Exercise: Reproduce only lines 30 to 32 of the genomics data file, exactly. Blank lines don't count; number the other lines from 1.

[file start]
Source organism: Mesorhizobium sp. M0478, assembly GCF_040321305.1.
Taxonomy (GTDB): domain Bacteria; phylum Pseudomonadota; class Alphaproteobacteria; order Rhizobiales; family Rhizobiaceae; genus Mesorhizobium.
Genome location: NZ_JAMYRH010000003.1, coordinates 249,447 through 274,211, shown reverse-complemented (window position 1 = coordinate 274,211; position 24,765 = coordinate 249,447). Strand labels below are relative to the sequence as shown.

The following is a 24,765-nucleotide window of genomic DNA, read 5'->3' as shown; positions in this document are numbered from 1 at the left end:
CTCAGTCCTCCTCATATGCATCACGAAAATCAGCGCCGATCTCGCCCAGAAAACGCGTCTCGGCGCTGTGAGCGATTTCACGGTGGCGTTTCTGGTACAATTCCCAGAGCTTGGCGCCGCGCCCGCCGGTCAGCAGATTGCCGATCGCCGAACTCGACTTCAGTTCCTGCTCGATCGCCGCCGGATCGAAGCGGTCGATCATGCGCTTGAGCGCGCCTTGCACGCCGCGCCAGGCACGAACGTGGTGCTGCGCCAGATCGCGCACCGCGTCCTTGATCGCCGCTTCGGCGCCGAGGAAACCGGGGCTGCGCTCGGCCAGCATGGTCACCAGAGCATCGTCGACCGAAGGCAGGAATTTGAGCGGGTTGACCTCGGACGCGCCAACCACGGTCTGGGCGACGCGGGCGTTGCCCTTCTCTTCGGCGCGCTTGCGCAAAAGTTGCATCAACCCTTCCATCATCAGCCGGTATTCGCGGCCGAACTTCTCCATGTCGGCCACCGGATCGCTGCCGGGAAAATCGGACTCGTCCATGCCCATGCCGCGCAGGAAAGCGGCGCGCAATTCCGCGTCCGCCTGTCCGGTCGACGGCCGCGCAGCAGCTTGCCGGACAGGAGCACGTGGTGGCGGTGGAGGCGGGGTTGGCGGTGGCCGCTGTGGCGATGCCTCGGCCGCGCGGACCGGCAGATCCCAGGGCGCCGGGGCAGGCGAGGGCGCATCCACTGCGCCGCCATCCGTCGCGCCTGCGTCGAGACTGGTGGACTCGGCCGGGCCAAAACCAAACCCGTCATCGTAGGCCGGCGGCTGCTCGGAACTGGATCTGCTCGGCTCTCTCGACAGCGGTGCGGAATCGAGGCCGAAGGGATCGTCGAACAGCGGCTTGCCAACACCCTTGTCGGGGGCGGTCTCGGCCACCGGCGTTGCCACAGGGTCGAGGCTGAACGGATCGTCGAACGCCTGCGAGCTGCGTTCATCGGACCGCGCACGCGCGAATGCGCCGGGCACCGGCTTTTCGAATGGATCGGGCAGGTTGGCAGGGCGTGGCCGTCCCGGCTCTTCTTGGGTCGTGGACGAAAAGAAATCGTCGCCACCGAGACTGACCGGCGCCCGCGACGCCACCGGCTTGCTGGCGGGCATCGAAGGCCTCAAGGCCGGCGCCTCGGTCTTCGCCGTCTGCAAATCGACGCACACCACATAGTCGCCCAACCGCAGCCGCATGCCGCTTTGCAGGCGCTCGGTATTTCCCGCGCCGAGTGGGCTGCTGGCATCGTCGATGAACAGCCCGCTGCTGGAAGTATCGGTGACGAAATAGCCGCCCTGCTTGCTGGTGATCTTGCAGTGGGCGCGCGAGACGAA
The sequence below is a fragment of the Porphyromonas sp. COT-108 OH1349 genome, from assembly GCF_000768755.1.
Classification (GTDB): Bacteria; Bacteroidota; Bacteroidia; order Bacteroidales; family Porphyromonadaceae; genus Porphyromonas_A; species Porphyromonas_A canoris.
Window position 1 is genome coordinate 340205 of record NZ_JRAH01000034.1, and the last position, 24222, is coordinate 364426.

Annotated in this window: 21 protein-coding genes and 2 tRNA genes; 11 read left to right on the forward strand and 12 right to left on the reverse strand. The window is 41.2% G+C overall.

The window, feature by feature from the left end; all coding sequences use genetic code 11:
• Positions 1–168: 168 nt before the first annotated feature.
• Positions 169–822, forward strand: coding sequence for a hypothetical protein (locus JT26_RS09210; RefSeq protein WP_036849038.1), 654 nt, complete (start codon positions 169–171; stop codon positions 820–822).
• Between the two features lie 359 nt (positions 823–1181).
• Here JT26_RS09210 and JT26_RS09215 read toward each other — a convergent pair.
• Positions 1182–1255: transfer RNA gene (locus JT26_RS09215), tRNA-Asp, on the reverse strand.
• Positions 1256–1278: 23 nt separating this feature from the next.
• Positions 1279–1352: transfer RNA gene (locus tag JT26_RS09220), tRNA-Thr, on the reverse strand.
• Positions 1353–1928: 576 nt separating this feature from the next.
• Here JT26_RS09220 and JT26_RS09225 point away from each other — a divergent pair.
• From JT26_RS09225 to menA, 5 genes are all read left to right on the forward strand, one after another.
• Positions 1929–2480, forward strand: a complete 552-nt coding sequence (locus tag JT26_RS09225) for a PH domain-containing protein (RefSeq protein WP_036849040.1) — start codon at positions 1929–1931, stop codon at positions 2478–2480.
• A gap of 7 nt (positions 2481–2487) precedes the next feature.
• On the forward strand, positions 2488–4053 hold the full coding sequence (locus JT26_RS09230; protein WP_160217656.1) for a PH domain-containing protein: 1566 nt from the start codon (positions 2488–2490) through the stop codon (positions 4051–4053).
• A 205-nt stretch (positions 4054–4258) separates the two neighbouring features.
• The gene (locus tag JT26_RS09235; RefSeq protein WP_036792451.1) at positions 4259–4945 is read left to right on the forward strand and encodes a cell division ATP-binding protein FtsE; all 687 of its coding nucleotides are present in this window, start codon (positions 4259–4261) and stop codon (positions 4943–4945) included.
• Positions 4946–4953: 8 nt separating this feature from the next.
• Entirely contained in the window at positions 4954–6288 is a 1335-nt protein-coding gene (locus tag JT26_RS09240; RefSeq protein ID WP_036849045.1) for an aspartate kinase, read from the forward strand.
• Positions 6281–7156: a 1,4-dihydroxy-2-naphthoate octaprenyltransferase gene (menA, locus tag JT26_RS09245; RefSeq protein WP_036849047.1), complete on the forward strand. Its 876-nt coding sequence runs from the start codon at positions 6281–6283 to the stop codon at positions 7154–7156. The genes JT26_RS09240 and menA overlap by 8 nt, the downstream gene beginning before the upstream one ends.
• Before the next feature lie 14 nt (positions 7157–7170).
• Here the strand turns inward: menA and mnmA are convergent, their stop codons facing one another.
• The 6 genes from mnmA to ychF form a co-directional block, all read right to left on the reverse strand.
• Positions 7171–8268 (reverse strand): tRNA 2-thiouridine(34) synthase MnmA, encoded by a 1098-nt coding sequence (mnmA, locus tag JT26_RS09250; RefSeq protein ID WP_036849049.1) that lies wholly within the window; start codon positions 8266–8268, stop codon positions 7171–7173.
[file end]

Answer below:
• Here the strand turns inward: menA and mnmA are convergent, their stop codons facing one another.
• The 6 genes from mnmA to ychF form a co-directional block, all read right to left on the reverse strand.
• Positions 7171–8268 (reverse strand): tRNA 2-thiouridine(34) synthase MnmA, encoded by a 1098-nt coding sequence (mnmA, locus tag JT26_RS09250; RefSeq protein ID WP_036849049.1) that lies wholly within the window; start codon positions 8266–8268, stop codon positions 7171–7173.